The past few days have proven how vulnerable and uncertain this cotton market is. Expect more of the same as we now move forward into the growing season. This sudden downturn may be too much too quickly and, thus, due for a “correction” but this proves how rapidly the tables can turn.
Producers with a fair portion of expected 2014 production priced on the uptrend from 80 to near 85 cents are feeling pretty fortunate right now. Similar opportunities may present themselves again; be patient but be ready.
Prices (Dec14 futures) peaked at 84.53 cents/lb May 5. Prices began to show weakness on May 8 when Dec14 closed at 83.51. Prices have now declined approximately 8 percent since the peak—with the majority of the damage coming last Thursday, last Friday and Monday. Three straight days of triple-digit losses have the market closing at 77.86 cents/lb May 2 7—crashing through what seemed like good support at around 80 cents.
U.S. weekly export sales have been good both for old crop and new crop. Export commitments for the 2014 crop year that begin August 1 are currently at about 20 percent of USDA’s forecast. Good export news, however, has not been sufficient to offset other factors that have driven the market sharply lower.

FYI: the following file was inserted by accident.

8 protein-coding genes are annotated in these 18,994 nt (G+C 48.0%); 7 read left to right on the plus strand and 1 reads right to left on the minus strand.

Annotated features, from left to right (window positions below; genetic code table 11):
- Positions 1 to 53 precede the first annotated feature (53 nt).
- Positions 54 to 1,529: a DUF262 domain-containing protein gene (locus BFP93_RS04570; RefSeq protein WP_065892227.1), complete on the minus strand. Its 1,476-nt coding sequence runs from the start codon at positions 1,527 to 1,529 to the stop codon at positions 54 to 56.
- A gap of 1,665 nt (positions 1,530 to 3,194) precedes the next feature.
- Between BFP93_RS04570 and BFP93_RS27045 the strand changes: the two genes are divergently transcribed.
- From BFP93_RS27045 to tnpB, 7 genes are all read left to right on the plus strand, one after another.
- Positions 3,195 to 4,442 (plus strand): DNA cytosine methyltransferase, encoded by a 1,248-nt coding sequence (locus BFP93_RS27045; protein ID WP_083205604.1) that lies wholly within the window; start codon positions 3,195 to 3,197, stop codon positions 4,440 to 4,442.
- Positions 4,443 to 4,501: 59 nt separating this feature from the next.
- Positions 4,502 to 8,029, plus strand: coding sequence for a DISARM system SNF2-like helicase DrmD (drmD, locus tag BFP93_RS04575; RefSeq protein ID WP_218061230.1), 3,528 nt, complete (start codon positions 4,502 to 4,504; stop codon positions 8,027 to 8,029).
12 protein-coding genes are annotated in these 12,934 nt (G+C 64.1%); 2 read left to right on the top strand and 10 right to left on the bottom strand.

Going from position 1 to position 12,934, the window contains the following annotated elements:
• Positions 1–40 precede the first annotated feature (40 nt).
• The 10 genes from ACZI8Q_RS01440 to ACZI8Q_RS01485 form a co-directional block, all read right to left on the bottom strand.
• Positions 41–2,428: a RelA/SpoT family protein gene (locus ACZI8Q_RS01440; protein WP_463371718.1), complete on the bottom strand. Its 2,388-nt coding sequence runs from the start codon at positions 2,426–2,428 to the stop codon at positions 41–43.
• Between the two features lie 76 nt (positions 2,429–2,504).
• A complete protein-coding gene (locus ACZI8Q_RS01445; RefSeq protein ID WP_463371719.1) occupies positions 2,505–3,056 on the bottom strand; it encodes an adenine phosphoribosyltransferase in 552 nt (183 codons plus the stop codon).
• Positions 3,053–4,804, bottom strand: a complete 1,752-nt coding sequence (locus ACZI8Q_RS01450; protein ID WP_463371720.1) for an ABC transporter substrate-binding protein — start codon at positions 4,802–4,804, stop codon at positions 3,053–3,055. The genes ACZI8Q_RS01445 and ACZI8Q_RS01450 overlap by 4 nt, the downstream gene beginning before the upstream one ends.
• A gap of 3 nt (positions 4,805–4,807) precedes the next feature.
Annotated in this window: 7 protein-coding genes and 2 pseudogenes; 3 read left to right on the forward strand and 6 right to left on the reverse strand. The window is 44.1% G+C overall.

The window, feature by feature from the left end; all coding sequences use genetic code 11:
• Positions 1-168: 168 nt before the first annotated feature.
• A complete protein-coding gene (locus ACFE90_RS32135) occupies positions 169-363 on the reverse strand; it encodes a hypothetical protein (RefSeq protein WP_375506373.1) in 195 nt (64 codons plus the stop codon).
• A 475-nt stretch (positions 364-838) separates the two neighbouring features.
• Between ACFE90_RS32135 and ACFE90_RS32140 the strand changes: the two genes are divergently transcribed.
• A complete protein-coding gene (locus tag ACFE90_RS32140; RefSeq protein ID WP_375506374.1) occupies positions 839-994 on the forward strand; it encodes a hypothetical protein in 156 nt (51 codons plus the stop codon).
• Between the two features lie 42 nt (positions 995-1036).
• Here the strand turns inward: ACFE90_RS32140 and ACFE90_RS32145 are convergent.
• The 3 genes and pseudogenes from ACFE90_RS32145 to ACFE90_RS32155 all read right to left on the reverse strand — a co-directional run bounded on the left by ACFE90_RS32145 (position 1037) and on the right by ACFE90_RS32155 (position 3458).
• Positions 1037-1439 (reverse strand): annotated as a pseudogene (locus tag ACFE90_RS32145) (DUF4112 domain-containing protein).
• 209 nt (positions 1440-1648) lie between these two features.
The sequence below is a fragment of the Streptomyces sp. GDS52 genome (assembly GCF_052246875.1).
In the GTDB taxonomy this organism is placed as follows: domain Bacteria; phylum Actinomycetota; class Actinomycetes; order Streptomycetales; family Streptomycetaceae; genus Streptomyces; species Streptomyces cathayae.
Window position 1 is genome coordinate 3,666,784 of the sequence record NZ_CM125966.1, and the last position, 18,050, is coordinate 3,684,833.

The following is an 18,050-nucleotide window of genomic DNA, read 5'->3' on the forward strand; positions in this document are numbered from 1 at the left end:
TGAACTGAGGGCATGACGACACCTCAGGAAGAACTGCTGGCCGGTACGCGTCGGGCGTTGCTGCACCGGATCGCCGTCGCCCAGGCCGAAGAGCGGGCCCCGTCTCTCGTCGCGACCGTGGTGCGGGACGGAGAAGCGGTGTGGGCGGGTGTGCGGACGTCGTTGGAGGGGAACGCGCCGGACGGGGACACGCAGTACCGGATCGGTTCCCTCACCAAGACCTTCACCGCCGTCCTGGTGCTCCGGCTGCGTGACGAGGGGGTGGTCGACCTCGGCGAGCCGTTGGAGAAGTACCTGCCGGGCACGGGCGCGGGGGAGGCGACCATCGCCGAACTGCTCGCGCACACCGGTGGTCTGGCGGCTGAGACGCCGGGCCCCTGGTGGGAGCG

Dec14 has moved lower primarily on weather considerations, selling by speculative interests, and on technical chart considerations. What does this mean? It means that the 85-cent area is likely now, more than before, more fully established as the near term top of the likely trading range. It means that some in the market were nervous with prices approaching 85 cents in the first place.
The support near 80 cents has been broken. Prices plowed through 80 cents without a blink. That was a little surprising. But, this may also lead to a “correction” back up to that level. That will be the next target if prices begin to improve. Continued negativity takes us to 77 to 76.
The market will be erratic and uncertain. There is a long way to go. If you feel you are too unprotected at this point, use a move back to 80+ to get caught up. If you are comfortable where you are, be happy and make sure you have a pretty good handle on yield potential later this summer and then add to pricing when good opportunities become available.